Although clipping the wings of tech giants through antitrust reform had support from both Republicans and Democrats during this Congress, a likely GOP majority in the House next year is expected to focus on allegations that internet platforms squelch conservative viewpoints. That’s why tech lobbyists have been trying to run out the clock. Leading Republicans like California’s Kevin McCarthy, who is on track to become Speaker under a GOP majority, have publicly opposed the antitrust push. The legislation’s sponsors can see the window narrowing. Antitrust advocates were expecting a vote before Congress adjourned for four weeks in August. But Schumer told donors in July that it didn’t have enough votes to pass.
The bill has 13 co-sponsors in the Senate, where it would need 60 votes to pass and be sent to the House. Supporters like Yelp’s head of public policy Luther Lowe, a longtime Google critic, argue that enough undecided lawmakers would vote for the measure if it came to the floor. A Schumer spokesperson said he’s working with the bill’s sponsors to find the necessary votes and he still plans to bring it to the floor. The bill was approved by both the House and Senate Judiciary Committees on strong bipartisan votes. Several amendments have addressed concerns about privacy and security issues. What hasn’t killed the bill “has made it stronger,” said Yelp’s Lowe. The measure seeks to restrict the companies from favoring their own products, so that competitors who depend on these platforms to reach consumers wouldn’t be at a disadvantage. That could impact the design of Google Maps, the display of Apple Music on an iPhone or the prominence of Amazon Basics on the company’s e-commerce site. “I don’t see it going to the floor,” said Michael Petricone, senior vice president of government affairs at the Consumer Technology Association, a trade group that counts Amazon, Google and Facebook among its members. “With an election coming up, I expect senators to come back and focus on issues that are popular with voters. Tech regulation is not one of those issues.”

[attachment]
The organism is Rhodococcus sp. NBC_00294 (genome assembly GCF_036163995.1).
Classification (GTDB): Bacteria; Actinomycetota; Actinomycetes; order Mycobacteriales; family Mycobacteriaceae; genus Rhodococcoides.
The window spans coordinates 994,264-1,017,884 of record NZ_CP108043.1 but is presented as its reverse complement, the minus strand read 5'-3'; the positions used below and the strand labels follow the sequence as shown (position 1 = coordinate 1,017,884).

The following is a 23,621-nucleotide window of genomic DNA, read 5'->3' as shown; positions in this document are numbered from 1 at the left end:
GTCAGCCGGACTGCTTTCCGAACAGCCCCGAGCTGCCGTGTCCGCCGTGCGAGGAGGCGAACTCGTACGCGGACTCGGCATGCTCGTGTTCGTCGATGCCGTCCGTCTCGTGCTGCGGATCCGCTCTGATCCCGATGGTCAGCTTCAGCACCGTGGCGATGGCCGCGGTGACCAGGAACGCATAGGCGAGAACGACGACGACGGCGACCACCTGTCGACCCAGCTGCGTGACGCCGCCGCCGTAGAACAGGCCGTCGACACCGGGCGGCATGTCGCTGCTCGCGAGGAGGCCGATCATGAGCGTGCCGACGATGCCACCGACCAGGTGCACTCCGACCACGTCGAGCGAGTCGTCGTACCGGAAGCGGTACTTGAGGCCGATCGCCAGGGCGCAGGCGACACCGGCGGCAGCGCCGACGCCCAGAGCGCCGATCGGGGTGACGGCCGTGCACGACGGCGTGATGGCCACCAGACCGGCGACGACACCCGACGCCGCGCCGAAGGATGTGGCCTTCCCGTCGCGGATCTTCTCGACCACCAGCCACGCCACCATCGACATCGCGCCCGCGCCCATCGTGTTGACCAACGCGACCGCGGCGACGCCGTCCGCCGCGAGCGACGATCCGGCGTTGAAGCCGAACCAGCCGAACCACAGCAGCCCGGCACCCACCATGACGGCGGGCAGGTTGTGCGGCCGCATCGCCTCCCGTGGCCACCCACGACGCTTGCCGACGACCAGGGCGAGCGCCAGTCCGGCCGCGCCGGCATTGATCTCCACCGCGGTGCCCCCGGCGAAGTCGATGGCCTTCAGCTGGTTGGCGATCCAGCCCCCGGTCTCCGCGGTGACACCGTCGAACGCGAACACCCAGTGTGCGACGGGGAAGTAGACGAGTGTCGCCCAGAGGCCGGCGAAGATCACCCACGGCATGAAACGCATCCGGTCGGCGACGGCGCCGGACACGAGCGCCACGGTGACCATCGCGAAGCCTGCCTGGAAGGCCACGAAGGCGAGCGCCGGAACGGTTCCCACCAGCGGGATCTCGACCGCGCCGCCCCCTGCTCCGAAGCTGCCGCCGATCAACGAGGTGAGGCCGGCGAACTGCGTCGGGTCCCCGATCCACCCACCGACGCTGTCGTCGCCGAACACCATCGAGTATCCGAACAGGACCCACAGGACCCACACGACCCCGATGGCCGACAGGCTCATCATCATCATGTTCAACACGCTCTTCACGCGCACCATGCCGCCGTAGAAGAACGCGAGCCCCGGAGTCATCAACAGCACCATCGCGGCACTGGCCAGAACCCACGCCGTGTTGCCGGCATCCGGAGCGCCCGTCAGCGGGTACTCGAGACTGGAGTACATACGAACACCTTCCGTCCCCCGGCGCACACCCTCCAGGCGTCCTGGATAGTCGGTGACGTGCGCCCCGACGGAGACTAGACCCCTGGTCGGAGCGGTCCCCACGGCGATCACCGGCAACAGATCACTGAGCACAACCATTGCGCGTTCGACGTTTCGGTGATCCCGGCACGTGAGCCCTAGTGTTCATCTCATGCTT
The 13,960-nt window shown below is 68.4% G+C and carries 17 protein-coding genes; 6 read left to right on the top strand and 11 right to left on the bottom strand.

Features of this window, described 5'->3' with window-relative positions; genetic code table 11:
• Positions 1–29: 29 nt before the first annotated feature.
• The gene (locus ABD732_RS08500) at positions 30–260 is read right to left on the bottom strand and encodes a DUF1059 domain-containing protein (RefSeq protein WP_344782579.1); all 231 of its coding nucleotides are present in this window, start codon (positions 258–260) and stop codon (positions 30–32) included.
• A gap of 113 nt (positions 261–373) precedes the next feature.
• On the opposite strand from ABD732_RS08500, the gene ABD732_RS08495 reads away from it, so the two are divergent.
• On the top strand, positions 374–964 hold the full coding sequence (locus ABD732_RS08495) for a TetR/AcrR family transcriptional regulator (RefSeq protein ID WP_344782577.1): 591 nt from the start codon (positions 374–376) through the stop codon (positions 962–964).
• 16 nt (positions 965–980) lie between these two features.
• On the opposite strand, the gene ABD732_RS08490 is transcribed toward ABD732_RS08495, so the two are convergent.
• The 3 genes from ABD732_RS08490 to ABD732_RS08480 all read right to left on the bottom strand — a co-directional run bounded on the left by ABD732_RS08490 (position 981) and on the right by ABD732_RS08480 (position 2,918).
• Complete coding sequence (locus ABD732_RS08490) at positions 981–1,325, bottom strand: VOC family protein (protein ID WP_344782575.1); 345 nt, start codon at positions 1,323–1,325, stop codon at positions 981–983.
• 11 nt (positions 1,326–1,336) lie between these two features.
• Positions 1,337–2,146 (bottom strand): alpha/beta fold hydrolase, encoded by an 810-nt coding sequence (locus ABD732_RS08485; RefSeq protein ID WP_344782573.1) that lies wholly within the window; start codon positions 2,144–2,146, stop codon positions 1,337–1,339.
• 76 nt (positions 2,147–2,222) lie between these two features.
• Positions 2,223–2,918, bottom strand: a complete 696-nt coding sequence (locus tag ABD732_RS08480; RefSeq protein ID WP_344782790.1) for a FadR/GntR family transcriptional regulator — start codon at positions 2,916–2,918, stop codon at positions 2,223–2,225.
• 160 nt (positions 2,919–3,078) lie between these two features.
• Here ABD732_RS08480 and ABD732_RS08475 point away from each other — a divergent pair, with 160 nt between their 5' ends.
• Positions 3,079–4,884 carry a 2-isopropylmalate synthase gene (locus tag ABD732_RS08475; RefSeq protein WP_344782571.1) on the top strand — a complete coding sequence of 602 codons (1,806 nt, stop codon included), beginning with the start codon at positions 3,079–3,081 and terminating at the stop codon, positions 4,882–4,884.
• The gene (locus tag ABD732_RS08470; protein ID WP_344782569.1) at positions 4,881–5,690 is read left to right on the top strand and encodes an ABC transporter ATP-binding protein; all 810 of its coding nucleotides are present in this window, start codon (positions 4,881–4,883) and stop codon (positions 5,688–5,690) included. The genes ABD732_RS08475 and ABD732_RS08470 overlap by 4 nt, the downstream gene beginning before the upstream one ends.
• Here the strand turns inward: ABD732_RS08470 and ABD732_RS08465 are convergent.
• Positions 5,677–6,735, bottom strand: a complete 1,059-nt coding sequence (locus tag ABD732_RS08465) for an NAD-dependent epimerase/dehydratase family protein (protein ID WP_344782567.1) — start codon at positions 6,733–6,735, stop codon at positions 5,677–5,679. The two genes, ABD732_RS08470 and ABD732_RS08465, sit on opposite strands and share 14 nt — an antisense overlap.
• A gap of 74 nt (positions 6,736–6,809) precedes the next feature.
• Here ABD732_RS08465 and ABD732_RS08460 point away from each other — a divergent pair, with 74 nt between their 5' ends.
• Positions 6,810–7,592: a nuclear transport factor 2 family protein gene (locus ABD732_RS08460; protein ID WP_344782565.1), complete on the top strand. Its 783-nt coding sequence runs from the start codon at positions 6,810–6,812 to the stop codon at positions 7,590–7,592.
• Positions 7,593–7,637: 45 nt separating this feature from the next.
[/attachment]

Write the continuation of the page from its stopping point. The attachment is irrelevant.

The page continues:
Read more of this story at Slashdot.